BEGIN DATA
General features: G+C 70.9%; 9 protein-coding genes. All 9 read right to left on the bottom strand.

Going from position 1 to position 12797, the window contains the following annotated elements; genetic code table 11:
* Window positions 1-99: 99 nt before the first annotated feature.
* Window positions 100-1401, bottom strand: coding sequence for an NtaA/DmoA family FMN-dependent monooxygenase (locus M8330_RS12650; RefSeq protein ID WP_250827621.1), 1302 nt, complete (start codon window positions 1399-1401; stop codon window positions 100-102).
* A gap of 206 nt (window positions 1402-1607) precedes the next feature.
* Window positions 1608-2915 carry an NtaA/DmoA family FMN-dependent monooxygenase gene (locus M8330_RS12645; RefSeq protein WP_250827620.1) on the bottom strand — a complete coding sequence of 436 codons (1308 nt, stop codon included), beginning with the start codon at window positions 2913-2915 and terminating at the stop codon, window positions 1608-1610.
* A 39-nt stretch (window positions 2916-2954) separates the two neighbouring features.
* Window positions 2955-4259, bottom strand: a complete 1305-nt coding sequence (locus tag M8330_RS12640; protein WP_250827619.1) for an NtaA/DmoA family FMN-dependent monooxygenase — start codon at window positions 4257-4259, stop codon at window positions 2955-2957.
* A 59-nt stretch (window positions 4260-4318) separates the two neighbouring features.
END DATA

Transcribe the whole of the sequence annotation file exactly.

General features: G+C 70.9%; 9 protein-coding genes. All 9 read right to left on the bottom strand.

Going from position 1 to position 12797, the window contains the following annotated elements; genetic code table 11:
* Window positions 1-99: 99 nt before the first annotated feature.
* Window positions 100-1401, bottom strand: coding sequence for an NtaA/DmoA family FMN-dependent monooxygenase (locus M8330_RS12650; RefSeq protein ID WP_250827621.1), 1302 nt, complete (start codon window positions 1399-1401; stop codon window positions 100-102).
* A gap of 206 nt (window positions 1402-1607) precedes the next feature.
* Window positions 1608-2915 carry an NtaA/DmoA family FMN-dependent monooxygenase gene (locus M8330_RS12645; RefSeq protein WP_250827620.1) on the bottom strand — a complete coding sequence of 436 codons (1308 nt, stop codon included), beginning with the start codon at window positions 2913-2915 and terminating at the stop codon, window positions 1608-1610.
* A 39-nt stretch (window positions 2916-2954) separates the two neighbouring features.
* Window positions 2955-4259, bottom strand: a complete 1305-nt coding sequence (locus tag M8330_RS12640; protein WP_250827619.1) for an NtaA/DmoA family FMN-dependent monooxygenase — start codon at window positions 4257-4259, stop codon at window positions 2955-2957.
* A 59-nt stretch (window positions 4260-4318) separates the two neighbouring features.